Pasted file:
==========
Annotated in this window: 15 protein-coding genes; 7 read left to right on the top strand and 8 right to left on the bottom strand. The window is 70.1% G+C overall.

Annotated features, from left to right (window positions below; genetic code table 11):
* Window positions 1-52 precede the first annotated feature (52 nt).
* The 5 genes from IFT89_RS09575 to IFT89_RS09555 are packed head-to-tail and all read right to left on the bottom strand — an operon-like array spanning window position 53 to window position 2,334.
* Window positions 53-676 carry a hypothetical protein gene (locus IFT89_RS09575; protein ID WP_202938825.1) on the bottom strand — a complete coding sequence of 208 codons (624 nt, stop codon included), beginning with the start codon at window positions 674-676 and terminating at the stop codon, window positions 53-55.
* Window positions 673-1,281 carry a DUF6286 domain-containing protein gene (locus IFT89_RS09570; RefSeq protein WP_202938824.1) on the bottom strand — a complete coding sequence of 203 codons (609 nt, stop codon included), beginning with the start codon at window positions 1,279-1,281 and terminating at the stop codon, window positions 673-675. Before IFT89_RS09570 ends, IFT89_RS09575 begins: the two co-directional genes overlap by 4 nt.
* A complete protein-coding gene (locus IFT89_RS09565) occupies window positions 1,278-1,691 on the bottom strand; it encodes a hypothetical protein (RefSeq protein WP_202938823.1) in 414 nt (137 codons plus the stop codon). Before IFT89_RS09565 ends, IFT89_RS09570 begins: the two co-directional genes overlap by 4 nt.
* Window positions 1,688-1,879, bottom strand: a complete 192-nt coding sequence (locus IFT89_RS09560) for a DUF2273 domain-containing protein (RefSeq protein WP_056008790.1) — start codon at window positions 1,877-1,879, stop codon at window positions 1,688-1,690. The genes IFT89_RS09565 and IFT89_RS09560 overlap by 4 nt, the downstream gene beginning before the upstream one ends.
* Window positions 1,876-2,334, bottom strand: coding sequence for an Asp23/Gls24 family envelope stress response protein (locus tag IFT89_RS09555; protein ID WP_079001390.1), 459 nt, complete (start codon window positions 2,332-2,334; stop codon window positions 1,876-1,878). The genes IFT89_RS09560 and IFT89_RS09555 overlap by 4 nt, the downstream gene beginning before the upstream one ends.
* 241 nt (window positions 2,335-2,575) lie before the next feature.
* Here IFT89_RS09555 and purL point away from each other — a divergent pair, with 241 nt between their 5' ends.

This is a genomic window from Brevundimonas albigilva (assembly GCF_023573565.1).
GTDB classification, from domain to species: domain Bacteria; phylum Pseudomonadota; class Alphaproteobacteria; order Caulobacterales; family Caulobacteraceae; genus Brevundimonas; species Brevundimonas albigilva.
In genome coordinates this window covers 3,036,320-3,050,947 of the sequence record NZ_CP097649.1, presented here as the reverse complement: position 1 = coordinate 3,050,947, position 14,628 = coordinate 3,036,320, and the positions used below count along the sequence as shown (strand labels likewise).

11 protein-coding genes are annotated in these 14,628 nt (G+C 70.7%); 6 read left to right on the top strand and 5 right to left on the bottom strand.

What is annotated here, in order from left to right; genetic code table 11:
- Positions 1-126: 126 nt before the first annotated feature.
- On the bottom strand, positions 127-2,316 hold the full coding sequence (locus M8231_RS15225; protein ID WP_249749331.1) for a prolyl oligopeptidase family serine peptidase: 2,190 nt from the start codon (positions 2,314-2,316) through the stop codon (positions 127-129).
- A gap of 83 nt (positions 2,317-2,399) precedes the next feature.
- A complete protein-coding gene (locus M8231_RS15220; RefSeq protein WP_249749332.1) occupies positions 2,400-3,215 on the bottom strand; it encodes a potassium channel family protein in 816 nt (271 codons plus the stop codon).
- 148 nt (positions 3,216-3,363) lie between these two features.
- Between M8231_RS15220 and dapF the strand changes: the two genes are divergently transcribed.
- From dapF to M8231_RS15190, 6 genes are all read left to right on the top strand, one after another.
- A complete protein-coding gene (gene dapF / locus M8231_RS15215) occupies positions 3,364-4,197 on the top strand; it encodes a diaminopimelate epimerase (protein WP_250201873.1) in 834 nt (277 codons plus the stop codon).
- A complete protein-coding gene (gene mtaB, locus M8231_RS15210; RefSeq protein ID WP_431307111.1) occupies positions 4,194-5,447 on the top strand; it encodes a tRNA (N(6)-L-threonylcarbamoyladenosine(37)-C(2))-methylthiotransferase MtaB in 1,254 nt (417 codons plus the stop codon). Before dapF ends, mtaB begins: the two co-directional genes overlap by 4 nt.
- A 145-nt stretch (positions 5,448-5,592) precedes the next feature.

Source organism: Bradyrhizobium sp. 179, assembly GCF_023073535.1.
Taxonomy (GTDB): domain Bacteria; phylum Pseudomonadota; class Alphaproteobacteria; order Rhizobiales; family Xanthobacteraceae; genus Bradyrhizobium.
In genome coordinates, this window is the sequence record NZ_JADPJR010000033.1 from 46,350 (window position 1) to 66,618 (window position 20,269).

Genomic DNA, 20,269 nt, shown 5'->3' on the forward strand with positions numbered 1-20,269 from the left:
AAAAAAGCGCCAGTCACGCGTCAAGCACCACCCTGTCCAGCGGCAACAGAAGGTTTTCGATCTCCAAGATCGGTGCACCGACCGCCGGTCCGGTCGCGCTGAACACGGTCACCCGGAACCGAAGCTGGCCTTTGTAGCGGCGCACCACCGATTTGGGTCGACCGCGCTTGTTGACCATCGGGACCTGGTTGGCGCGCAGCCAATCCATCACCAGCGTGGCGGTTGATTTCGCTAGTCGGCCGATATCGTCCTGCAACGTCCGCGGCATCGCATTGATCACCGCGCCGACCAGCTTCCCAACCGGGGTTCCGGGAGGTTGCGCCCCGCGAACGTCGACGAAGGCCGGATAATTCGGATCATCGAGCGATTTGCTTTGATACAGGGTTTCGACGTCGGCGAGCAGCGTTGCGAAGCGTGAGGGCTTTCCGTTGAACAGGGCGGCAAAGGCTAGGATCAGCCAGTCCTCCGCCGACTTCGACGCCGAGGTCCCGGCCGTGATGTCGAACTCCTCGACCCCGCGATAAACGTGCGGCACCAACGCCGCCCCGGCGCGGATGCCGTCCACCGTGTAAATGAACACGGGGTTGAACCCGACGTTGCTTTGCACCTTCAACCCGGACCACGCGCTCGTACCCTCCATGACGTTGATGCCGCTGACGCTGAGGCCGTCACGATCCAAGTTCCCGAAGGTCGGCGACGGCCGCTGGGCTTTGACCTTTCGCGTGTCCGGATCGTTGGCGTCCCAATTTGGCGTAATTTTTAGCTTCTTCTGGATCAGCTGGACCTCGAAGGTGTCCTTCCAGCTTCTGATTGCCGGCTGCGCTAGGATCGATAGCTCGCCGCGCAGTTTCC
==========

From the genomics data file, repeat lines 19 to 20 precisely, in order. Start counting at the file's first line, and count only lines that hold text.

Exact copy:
- A gap of 83 nt (positions 2,317-2,399) precedes the next feature.
- A complete protein-coding gene (locus M8231_RS15220; RefSeq protein WP_249749332.1) occupies positions 2,400-3,215 on the bottom strand; it encodes a potassium channel family protein in 816 nt (271 codons plus the stop codon).